So, I’m already behind for NaNoWriMo. It’s not a surprise. I didn’t have a project that I was itching to dig into when the whole thing started, and now I’m setting aside some of the things that I’d actually prefer to be working on in order to keep pushing on the Nano project. it isn’t something I’d normally do, but for me Nanowrimo is about discipline, and so I’m focusing on keeping committed to this one project. Even though I don’t know where it’s going or how it’s going to get there.
Anyway, I’m already behind on it. A few days behind. Which isn’t terrible, but it is a little bit frustrating. Mostly because I don’t have a good excuse. I’ve got plenty of time right now. I should be tearing through any project, even one I’m not overly excited about, but I’m allowing myself to get distracted. I’m allowing myself to concentrate on silly things.
Just before this all started a friend asked me if I was doing nano this year. I told her I was. She said she wasn’t sure if she was going to do it. She didn’t have anything she was excited to work on. I told her, give it a shot anyway. Really, what’s the worst that can happen? Say you pick a project, write a chapter, then find yourself completely stuck. So what? You’ve got a chapter you didn’t have before. I mean, you could allow it to get you down, allow yourself to get frustrated and resentful and angry, but when is that not a possibility?
Move forward, press on, take another step on your journey. even if you fall on your face, hey, you’re a step closer than you were yesterday, and you had to take that step at some point, didn’t you?
I’ve hit a writing slump. Woah, it has been a long time since I’ve really had to deal with one of these. I mean, sure, I’ve hit a few rough patches, but this one is a bit more serious. I haven’t done any serious writing in about a week.
I think that writer’s block is unavoidable when you are a novice or intermediary writer, but I also believe that it’s something you can train yourself out of, eventually. Honestly, I was beginning to hope that I had trained myself out of it. Some writers I know believe that writing is a little like breathing, in that you have to have time periods where you’re only taking oxygen or ideas in, in order to have periods where you’re pumping work out. I don’t think that’s the issue. I still have ideas. I have plenty of ideas, but whenever I try to put them down I feel like man with numb hands trying to juggle chainsaws.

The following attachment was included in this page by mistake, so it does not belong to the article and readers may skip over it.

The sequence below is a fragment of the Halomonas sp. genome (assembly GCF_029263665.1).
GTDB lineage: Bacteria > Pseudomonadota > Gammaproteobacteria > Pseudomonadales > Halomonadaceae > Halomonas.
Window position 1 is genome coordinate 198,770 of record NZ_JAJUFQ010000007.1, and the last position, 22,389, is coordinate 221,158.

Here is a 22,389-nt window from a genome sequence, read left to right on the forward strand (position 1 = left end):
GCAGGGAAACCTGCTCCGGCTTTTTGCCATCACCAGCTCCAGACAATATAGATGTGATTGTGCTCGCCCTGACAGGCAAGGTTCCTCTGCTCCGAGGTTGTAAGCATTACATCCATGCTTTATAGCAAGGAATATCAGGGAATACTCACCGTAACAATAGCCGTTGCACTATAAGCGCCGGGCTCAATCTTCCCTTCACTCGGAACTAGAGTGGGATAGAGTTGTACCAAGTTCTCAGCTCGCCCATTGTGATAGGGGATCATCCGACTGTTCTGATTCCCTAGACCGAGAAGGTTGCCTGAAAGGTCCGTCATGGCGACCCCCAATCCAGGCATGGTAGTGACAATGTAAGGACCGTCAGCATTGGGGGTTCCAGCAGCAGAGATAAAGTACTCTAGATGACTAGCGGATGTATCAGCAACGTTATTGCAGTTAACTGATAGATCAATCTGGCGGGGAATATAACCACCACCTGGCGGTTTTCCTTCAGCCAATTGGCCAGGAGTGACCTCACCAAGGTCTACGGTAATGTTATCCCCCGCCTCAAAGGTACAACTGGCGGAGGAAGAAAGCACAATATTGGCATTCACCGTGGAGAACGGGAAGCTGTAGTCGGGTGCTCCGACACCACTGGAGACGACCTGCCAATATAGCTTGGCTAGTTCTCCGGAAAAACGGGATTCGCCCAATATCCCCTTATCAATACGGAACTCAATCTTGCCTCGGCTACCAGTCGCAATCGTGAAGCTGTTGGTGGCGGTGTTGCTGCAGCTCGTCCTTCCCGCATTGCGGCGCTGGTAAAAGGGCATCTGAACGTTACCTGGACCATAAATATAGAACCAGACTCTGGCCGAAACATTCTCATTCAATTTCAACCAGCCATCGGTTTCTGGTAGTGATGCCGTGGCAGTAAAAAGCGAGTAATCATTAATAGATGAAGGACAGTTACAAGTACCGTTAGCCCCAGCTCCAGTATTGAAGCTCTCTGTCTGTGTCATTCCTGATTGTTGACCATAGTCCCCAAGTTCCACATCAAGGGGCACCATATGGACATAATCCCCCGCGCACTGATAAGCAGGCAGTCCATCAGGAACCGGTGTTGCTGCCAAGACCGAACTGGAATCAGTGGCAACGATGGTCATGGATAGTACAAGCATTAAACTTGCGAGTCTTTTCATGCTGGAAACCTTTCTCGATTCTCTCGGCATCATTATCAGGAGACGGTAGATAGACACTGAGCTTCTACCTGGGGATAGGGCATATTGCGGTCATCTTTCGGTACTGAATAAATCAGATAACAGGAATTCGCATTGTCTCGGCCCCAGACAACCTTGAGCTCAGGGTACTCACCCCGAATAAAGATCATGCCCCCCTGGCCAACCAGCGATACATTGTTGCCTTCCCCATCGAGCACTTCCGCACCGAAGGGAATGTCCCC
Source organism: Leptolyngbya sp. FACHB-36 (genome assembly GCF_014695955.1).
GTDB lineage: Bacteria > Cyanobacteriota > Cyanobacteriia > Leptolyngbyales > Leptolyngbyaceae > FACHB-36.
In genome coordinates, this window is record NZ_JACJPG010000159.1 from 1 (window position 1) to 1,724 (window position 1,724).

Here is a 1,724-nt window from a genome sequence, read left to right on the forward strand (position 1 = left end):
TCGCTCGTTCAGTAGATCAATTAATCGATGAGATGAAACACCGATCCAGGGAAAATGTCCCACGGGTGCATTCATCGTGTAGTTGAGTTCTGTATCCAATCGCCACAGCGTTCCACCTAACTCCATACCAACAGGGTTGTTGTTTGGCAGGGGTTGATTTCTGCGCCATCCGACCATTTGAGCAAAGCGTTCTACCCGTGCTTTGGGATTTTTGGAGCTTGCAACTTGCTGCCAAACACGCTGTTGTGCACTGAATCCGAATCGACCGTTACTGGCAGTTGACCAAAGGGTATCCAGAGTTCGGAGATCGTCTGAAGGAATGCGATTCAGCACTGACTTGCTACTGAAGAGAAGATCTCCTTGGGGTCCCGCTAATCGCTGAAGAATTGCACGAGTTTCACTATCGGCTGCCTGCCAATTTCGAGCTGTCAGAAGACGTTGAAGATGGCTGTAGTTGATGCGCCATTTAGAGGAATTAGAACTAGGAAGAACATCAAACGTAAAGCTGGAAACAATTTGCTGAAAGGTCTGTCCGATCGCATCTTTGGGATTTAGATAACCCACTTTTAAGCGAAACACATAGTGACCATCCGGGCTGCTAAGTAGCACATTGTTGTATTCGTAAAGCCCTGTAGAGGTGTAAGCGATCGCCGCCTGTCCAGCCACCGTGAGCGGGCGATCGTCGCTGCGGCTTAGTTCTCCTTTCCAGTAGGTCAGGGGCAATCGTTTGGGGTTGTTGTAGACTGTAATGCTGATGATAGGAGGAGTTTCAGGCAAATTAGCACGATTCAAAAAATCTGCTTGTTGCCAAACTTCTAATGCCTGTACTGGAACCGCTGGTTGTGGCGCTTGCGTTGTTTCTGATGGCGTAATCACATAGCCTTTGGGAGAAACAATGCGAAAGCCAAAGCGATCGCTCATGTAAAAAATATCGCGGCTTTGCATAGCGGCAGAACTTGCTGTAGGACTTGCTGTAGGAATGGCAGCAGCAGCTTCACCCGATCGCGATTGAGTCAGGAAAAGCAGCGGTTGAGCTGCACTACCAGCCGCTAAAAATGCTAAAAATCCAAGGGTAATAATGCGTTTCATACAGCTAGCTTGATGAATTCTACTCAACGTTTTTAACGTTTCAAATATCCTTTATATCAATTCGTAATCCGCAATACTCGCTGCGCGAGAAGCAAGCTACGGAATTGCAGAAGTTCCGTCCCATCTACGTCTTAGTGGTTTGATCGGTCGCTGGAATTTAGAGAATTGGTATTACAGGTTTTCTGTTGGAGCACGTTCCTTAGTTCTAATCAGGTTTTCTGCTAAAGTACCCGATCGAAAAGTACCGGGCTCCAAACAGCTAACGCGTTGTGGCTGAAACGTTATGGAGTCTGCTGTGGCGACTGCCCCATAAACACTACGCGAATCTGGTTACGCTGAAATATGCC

In times like these, I don’t usually focus on my big projects. Those are too important to stumble through when I’m like this. Instead I search for some idea, some thought that holds even the faintest bit of appeal and start working through that. What I produce usually isn’t any good, but I save the stories anyway to go back through later, to see if I put anything out that actually resonates with me when I’m in a writing frame of mind.
Also, as I’ve said before and will undoubtedly say again, the better you do pushing through these things when it’s hard, the longer you’ll be able to go, and the more pleased you’ll be with the results, when the writing becomes easy again.
Still, it sucks. Hitting a slump is miserable, and the only things that really make it better are knowing that you’ve gotten through them before, and knowing that other people have suffered from them and got through as well.